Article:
Newsom AG pick Rob Bonta lays out agenda, talks fight against Asian hate

"I want to make the fights of everyday people my fights and be their champion."

In his first television interview since being nominated to serve as California’s next Attorney General, State Assemblyman Rob Bonta (D-Alameda) spoke with FOX 11’s Elex Michaelson about his agenda, his family, and how to combat the rising wave of anti-Asian hate crime.

Wednesday, Bonta, who has represented California’s 18th district in the State Assembly since 2012, was selected by Governor Gavin Newsom to succeed Xavier Becerra in the state’s top justice position. 

Becerra stepped down as AG after being confirmed as President Joe Biden’s Secretary of Health and Human Services.

If confirmed by both houses of the state Legislature, Bonta said he plans to "fight against the abuse of power" and "to stand up for the little guy when being abuse by those with power."

"That takes a lot of forms," Bonta said. "It takes the form of making our broken criminal justice system more just, protecting vulnerable communities from pollution, making sure seniors aren’t the victims of elder abuse, making sure that consumers aren’t the victims of fraud and scams, making sure that corporations aren’t cheating Californians, making sure workers are being treated fairly and not subject to wage theft or the underground economy, making sure that health care is provided in a way that’s accessible and affordable."

Born in the Philippines, Bonta was brought to California as a toddler when his missionary parents fled the oppressive regime of President Ferdinand Marcos, Marcos having declared martial law the day after Bonta was born.

Once in the states, Bonta’s parents, who he called "lifelong social justice advocates and activists," settled in La Paz, California where they went to work with Dolores Huerta, Cesar Chavez, and The United Farmworkers of America.

Nearly 50 years later, Bonta told Michaelson about the experience of having his mother, who became a citizen to vote for her son in his 2010 race of the Alameda City Council, by his side as he was nominated to become the Golden State Attorney General.

"She said to me what she says to me so often, that she loves me and that she’s proud of me, and that has been a fuel for me, and an anchor, and a foundation of support, for so long," Bonta reflected.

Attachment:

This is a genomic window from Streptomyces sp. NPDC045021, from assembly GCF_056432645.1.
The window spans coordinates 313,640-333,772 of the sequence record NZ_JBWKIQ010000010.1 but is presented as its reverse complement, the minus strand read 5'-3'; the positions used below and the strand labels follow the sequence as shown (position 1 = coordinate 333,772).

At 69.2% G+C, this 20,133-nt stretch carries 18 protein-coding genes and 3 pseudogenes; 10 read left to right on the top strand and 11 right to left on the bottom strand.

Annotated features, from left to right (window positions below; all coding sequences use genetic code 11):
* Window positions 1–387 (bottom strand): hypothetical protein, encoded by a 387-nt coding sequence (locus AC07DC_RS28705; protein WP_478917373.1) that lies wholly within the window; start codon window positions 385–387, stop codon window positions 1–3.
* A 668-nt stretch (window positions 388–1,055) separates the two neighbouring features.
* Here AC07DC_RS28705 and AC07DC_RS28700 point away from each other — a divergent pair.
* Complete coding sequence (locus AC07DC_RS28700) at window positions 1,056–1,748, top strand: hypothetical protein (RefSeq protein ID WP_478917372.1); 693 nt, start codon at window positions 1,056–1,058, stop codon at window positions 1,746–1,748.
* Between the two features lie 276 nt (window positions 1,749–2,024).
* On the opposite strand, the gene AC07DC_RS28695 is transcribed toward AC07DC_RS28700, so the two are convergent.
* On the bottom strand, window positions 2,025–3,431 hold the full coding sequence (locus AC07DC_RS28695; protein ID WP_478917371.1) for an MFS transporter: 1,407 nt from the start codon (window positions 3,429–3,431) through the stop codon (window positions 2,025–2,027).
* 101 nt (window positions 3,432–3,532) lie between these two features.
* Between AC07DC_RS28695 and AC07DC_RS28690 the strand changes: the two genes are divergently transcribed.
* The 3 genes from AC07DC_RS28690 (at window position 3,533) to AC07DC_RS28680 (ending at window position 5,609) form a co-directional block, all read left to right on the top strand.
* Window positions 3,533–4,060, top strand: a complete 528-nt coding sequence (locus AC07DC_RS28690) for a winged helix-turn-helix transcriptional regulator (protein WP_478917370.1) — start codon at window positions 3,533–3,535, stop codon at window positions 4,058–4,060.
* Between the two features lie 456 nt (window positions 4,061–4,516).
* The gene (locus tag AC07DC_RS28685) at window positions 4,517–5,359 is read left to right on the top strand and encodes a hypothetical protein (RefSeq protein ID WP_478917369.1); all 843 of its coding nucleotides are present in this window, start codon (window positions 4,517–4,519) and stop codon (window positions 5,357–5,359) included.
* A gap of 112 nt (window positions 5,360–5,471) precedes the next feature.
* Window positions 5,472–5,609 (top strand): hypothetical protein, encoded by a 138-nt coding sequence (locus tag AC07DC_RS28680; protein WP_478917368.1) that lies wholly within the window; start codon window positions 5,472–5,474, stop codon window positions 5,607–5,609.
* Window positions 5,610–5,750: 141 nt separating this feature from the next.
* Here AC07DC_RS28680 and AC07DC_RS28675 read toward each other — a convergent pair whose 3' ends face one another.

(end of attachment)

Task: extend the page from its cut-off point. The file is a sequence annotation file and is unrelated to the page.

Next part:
Bonta’s nomination, which would make him the state’s first Filipino Attorney General, comes at a time when hate crimes against Asian Americans are on the rise.

According to a report released this month by California State University, San Bernardino, while hate crimes at large decreased 7% between 2019 and 2020, the number of hate crimes against Asian-Americans jumped 150% in the same period, from 49 in 2019 to 122 last year. New York City and Los Angeles were the two cities most responsible for the increase.

"The Asian American community, and I know this from lived experience, from personal experience, as a member of the API community, is in a state of crisis right now, it’s a full-on state of emergency,"  Bonta said, noting how the types of crimes targeting Asian-Americans have escalated from spitting and vulgarities to, as observed in Atlanta last week, murder.

"It is really important for the people’s attorney, the chief law officer of the state of California, to see and value our API community, and to care, and also to take action," Bonta continued.

Among those actions, Bonta said the state must ensure that an anti-hate hotline is up-and-running and that the criminal justice system should provide more training for law enforcement and work with victims and communities to better understand and address hate.

In a wide-ranging interview on The Issue Is, Bonta also opened up about fatherhood and how he is influenced by his three children, he also discussed his support for both the elimination of cash bail and for Los Angeles District Attorney George Gascon.

The Issue Is: with Elex Michaelson is California's only statewide political show. For showtimes and more information, go to

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